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The Lace Reader
 
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Brunonia Barry
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The Lace Reader

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3.44 of 5 stars 3.44  ·  rating details  ·  19,410 ratings  ·  3,530 reviews
Look into the lace... When the eyes begin to fill with tears and the patience is long exhausted, there will appear a glimpse of something not quite seen... In this moment, an image will begin to form... in the space between what is real and what is only imagined. Can you read your future in a piece of lace? All of the Whitney women can. But the last time Towner read, it ki ...more
Published (first published 2006)
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(showing 1-30 of 3,000)
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Gail
If you liked THE LIFE OF PI, you might like this book. I didn't, and I wasn't real fond of this one by the time I got to the end of it. If that's a spoiler, so be it. This book actually made me mad.
Okay, so this book is about a family of women with "the sight," who can read a person's future through lace. Except there's very little actual lace reading that goes on in the book. There's a fair bit of lace making, but no reading. The heroine has been estranged from her relatives, living on the oppo
...more
Julie
The concept gets an A, the execution gets a C. The book is just a mess! In serious need of editing and rearrangement. I was often confused because it was hard to tell reality from dreams from hallucinations from delusions from memories. There were a lot of good ideas, but so many of them were totally unnecessary and others weren't fully fleshed-out. The author should have saved some of those ideas for other stories and developed them further (and maybe she will). As the book went on, the author ...more
Grace
This review has been hidden because it contains spoilers. To view it, click here.
Beth F.
This book didn’t quite live up to my expectations for it but overall, I thought it was okay. That makes me a little sad because there were several elements to this book that seemed like they would be wildly interesting when they were all mixed together in the same book and I was hoping to really love it. A quick rundown of the things that happened include the mysterious death of Eva Whitney, suicide, the disappearance of a young woman, mental illness, sexual abuse, rape, witchcraft, fortune-tell ...more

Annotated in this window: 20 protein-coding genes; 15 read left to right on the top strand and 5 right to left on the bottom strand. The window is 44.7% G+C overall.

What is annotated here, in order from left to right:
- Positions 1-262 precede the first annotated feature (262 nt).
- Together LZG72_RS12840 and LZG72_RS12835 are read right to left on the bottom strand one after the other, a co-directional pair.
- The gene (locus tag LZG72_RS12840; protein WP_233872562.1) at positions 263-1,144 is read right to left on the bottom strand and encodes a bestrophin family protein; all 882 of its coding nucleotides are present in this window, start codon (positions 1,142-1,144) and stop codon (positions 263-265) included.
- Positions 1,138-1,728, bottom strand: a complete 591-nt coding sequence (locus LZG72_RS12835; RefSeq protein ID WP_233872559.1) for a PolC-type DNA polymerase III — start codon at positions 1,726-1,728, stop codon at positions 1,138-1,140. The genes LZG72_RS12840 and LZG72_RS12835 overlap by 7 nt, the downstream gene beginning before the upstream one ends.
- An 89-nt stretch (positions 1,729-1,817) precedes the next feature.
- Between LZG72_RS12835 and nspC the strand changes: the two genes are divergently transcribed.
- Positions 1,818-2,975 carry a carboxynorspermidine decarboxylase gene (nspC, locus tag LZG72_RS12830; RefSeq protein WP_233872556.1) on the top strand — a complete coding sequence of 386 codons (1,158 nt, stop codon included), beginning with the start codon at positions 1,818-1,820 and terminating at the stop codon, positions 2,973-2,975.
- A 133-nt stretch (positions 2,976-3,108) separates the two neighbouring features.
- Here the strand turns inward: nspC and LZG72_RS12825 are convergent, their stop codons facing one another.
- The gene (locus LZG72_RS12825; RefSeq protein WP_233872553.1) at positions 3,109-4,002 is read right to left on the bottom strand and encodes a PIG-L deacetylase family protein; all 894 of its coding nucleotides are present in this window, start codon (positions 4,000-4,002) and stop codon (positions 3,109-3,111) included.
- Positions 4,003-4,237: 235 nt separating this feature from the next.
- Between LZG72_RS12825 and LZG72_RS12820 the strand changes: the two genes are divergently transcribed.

Stacey
Jul 01, 2008 Stacey rated it 4 of 5 stars  ·  review of another edition
Recommends it for: Anyone
Recommended to Stacey by: ARC
Shelves: fiction
Ever found yourself finishing a book out of obligation, to the book itself? That vague but relentless guilt that settles in when you have figured out exactly where this story is going and where it will wind up, but you started the book, so you really ought to finish it? Go to your favorite bookseller and pick up Brunonia Barry’s The Lace Reader today. Now.
First, to give props where props are due, I apologize, Ms Barry. I thought I had it all figured out. I loved Towner, finding a woman I would l
...more
Sarah
Reading this book is like falling asleep in a moderately interesting class. A moment flutters by that briefly captures your imagination, but mainly things are just droning along. Droning, that is, until the last moment when the teacher starts ranting and throwing things. Wow! I'm awake, I'm awake--what's happening? This book has one of those crazy twist endings that just doesn't make sense, and you suspect that you missed something since you were, after all, practically asleep. But you didn't. I ...more
Elaine
Towner Whitney is forced to return to Salem MA, after an absence of almost 15 years, when her Great-Aunt Eva goes missing. Once she is back in Salem Towner soon finds out that she will need to confront the ghosts of her past in order to move on into her future. Through a series of flashbacks and memories the reader finds out that the Whitney family is not quite what they seem. The story is filled with a cast of eccentric characters from Towner's mother May who refuses to step a foot off the isla ...more
Rosee
Jun 20, 2008 Rosee rated it 5 of 5 stars  ·  review of another edition
Recommends it for: All of my best friends!
Recommended to Rosee by: HarperCollins
As a librarian and a lover of the written word, I read hundreds of books every year. Some of those books stand out as exceptional, and then there are those that I will never forget. The Lace reader falls into this last category. Protagonist Towner Whitney journeys back to her hometown of Salem, Mass. to try to heal old wounds and spend time with the person who understands her most – her beloved great aunt Eva. Eva understands all to well the burden that Towner carries – the ability to see the fu ...more
Joan
I liked this book at first because of the visual setting of Salem and Marblehead, the unusual dysfunctional family, and the mystery of the aunt's death. As the story progresses it just gets tangled in its own web or lace as it were, a story in search of a flashy ending which is provided but somehow unsatisfying.
Carmaletta Hilton
My biggest issue with this book was the switching of points of view. I don't feel that it added all that much to the story, except to leave us all the more confused by the end. This story would have best been told completely in 3rd person, saving us the momentary pull out of the story when we get to a new chapter and realize that this isn't Towner's point of view. In the end, it feels as though the only reason for the chapters in Towner's pov were solely to give us the effect of confusion at the ...more
Annalisa